So how do you find a good adviser? You have to put some time into it — time that many people seem reluctant to spend.
I get too many letters from people who wish they had done more research before going with an adviser. It’s really worth making the effort now. Here’s how I suggest you go about it:
- Ask friends and relatives for recommendations. If you don’t come up with any, look through “Financial planners” in the Yellow Pages for ads that appeal to you.
But don’t just go with someone because a friend recommends them. Friends aren’t always astute judges.
- Read the advice on the Consumers’ Institute website, www.consumer.org.nz. Click on “Money”, then “Financial advisers” (under “Investments”).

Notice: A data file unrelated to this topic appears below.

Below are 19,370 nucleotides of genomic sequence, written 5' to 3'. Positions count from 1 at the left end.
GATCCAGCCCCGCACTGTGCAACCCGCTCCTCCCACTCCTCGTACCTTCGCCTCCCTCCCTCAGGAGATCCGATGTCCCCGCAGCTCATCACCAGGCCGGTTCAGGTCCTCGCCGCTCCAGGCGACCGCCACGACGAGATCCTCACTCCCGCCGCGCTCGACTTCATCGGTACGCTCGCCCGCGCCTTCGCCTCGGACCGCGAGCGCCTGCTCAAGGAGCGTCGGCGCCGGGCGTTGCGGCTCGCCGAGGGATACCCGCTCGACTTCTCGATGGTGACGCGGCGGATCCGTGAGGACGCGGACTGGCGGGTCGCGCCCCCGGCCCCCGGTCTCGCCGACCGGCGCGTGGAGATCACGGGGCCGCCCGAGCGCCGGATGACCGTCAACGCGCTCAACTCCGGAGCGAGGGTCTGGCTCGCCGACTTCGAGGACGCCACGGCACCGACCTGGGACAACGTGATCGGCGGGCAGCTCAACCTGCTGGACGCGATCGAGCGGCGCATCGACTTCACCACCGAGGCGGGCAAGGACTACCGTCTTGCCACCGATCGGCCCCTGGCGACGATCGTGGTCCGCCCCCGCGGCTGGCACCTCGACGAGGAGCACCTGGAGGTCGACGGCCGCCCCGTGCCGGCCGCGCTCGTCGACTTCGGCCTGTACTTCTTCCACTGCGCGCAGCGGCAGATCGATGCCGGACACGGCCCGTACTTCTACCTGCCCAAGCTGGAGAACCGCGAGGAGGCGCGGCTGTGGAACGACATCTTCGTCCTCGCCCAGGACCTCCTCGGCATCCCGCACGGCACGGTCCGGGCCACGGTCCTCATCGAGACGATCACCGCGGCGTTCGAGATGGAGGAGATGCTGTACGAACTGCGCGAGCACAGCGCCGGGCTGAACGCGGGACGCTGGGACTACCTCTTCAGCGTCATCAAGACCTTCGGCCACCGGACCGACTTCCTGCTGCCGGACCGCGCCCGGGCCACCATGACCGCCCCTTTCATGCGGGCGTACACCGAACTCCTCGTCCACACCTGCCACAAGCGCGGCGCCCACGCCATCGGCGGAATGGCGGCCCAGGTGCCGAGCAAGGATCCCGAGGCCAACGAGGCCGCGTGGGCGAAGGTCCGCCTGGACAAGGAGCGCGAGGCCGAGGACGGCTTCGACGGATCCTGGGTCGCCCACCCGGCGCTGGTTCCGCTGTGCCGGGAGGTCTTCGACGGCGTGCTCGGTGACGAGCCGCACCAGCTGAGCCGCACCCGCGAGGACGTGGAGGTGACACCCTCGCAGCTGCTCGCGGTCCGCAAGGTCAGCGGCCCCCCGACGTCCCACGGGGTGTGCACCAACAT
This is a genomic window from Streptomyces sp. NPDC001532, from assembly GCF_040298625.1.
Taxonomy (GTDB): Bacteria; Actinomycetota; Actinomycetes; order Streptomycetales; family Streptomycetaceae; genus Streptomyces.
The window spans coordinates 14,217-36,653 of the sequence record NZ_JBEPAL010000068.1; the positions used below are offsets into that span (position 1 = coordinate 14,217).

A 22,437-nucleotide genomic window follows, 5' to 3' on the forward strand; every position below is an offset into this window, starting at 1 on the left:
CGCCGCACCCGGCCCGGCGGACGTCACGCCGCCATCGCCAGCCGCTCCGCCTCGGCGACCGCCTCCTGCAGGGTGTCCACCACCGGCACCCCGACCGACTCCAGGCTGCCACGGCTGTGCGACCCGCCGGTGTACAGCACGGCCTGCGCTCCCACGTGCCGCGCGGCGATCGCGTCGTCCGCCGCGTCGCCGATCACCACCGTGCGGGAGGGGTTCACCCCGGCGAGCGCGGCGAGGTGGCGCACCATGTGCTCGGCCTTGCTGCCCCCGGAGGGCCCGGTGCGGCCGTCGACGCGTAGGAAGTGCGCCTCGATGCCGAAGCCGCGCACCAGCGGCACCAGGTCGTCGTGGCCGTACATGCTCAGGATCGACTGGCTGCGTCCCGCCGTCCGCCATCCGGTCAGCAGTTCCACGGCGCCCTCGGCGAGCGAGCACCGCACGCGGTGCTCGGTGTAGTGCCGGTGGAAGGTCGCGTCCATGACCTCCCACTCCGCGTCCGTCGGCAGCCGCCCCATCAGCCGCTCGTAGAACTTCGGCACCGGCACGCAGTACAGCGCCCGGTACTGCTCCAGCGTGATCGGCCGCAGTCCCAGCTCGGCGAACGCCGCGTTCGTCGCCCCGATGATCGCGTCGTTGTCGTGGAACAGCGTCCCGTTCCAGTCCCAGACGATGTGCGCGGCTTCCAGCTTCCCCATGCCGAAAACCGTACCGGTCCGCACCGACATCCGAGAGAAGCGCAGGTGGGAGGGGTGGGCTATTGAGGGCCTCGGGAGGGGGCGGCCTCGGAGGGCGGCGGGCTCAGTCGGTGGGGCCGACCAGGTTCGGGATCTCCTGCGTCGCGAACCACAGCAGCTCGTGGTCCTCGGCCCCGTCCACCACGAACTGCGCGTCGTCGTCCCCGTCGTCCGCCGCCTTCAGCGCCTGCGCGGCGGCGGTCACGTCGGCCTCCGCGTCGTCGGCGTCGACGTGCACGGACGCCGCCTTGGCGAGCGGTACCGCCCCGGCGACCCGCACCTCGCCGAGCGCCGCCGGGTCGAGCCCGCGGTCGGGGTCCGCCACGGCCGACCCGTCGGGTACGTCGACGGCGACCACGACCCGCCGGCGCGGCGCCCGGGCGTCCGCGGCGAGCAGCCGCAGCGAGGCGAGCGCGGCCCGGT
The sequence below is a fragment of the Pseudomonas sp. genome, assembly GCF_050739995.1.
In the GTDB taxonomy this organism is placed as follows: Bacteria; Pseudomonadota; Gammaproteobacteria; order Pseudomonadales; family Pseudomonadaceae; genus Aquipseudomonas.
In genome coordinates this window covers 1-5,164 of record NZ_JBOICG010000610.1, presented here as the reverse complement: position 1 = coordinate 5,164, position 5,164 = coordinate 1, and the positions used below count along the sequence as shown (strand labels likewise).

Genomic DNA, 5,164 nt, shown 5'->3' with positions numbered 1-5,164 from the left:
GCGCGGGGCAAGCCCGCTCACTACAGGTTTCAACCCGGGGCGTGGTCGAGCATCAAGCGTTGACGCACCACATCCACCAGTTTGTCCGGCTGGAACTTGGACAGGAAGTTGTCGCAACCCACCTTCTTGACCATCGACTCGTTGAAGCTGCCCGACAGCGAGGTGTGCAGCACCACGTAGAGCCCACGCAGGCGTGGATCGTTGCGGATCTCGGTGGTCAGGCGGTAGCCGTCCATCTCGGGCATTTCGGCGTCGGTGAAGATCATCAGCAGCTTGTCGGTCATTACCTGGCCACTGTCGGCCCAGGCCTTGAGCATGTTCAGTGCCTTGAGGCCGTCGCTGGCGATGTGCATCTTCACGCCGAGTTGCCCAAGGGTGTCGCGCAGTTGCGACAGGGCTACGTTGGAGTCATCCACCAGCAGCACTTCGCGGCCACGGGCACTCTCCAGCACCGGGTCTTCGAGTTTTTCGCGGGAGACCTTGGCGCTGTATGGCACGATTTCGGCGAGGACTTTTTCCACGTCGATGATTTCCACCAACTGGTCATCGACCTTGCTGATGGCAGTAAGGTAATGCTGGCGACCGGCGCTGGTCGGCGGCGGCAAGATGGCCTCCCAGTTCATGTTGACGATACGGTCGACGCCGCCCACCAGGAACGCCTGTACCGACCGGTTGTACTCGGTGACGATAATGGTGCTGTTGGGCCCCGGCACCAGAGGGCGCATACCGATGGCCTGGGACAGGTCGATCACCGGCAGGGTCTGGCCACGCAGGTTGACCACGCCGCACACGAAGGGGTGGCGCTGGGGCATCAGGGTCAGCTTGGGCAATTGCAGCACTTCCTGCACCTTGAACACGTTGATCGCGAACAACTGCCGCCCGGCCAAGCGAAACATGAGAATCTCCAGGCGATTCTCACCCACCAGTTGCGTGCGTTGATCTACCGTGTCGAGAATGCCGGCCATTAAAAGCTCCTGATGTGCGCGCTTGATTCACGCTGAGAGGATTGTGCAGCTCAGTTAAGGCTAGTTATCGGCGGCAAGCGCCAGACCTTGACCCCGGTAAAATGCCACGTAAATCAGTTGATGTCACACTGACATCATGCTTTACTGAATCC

The advice includes good suggestions on what you should know about your financial situation before seeing an adviser.
- Go to the Retirement Commission’s website, www.sorted.org.nz. Under “Investing” read “Paying your adviser” and print out the “Advice checklist”. Under “Fees”, print out the “Fees checklist”.
When you visit potential advisers, take the two checklists with you. They contain straightforward questions, such as: “Will you receive any money from anyone other than me in connection with the advice you are giving me?”
Some people feel embarrassed asking such questions. But reading out a Retirement Commission checklist should make it much easier.
The checklists are quite demanding of advisers and their time. But they can be a good test of their willingness to be open and to put some effort into helping you. The sort of adviser you want should welcome the opportunity to show you how they operate.
By the way, men tend to make investment mistakes too — but different ones from women. I’ll be talking about the fascinating gender trends in investing at the Women’s Bookshop at 6.15 pm on Wednesday. All welcome — even blokes!
QYou said recently “house prices are cyclical”. Yes, but they almost never go down.